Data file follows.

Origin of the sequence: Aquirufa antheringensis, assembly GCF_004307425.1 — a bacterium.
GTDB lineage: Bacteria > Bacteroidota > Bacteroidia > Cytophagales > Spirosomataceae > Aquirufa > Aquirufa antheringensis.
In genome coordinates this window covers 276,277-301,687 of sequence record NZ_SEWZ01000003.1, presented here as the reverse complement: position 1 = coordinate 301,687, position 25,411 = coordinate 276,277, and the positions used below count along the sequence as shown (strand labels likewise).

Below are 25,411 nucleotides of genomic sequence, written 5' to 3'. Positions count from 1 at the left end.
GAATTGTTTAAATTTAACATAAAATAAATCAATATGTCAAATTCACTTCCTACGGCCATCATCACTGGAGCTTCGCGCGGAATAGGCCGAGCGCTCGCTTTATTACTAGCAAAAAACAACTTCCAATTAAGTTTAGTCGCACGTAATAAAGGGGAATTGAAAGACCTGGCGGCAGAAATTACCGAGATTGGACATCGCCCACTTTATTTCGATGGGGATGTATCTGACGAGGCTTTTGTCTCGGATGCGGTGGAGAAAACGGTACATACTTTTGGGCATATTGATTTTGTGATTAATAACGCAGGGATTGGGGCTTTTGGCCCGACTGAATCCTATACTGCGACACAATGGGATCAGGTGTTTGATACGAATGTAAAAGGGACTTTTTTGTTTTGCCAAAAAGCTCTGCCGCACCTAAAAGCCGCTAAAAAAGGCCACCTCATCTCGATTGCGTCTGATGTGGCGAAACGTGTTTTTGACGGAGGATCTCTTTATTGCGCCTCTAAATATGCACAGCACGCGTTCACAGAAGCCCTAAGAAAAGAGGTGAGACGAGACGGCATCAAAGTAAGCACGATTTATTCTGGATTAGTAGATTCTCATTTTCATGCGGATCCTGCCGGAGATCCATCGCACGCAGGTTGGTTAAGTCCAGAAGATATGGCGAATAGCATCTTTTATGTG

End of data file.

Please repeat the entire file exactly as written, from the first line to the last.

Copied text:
Origin of the sequence: Aquirufa antheringensis, assembly GCF_004307425.1 — a bacterium.
GTDB lineage: Bacteria > Bacteroidota > Bacteroidia > Cytophagales > Spirosomataceae > Aquirufa > Aquirufa antheringensis.
In genome coordinates this window covers 276,277-301,687 of sequence record NZ_SEWZ01000003.1, presented here as the reverse complement: position 1 = coordinate 301,687, position 25,411 = coordinate 276,277, and the positions used below count along the sequence as shown (strand labels likewise).

Below are 25,411 nucleotides of genomic sequence, written 5' to 3'. Positions count from 1 at the left end.
GAATTGTTTAAATTTAACATAAAATAAATCAATATGTCAAATTCACTTCCTACGGCCATCATCACTGGAGCTTCGCGCGGAATAGGCCGAGCGCTCGCTTTATTACTAGCAAAAAACAACTTCCAATTAAGTTTAGTCGCACGTAATAAAGGGGAATTGAAAGACCTGGCGGCAGAAATTACCGAGATTGGACATCGCCCACTTTATTTCGATGGGGATGTATCTGACGAGGCTTTTGTCTCGGATGCGGTGGAGAAAACGGTACATACTTTTGGGCATATTGATTTTGTGATTAATAACGCAGGGATTGGGGCTTTTGGCCCGACTGAATCCTATACTGCGACACAATGGGATCAGGTGTTTGATACGAATGTAAAAGGGACTTTTTTGTTTTGCCAAAAAGCTCTGCCGCACCTAAAAGCCGCTAAAAAAGGCCACCTCATCTCGATTGCGTCTGATGTGGCGAAACGTGTTTTTGACGGAGGATCTCTTTATTGCGCCTCTAAATATGCACAGCACGCGTTCACAGAAGCCCTAAGAAAAGAGGTGAGACGAGACGGCATCAAAGTAAGCACGATTTATTCTGGATTAGTAGATTCTCATTTTCATGCGGATCCTGCCGGAGATCCATCGCACGCAGGTTGGTTAAGTCCAGAAGATATGGCGAATAGCATCTTTTATGTG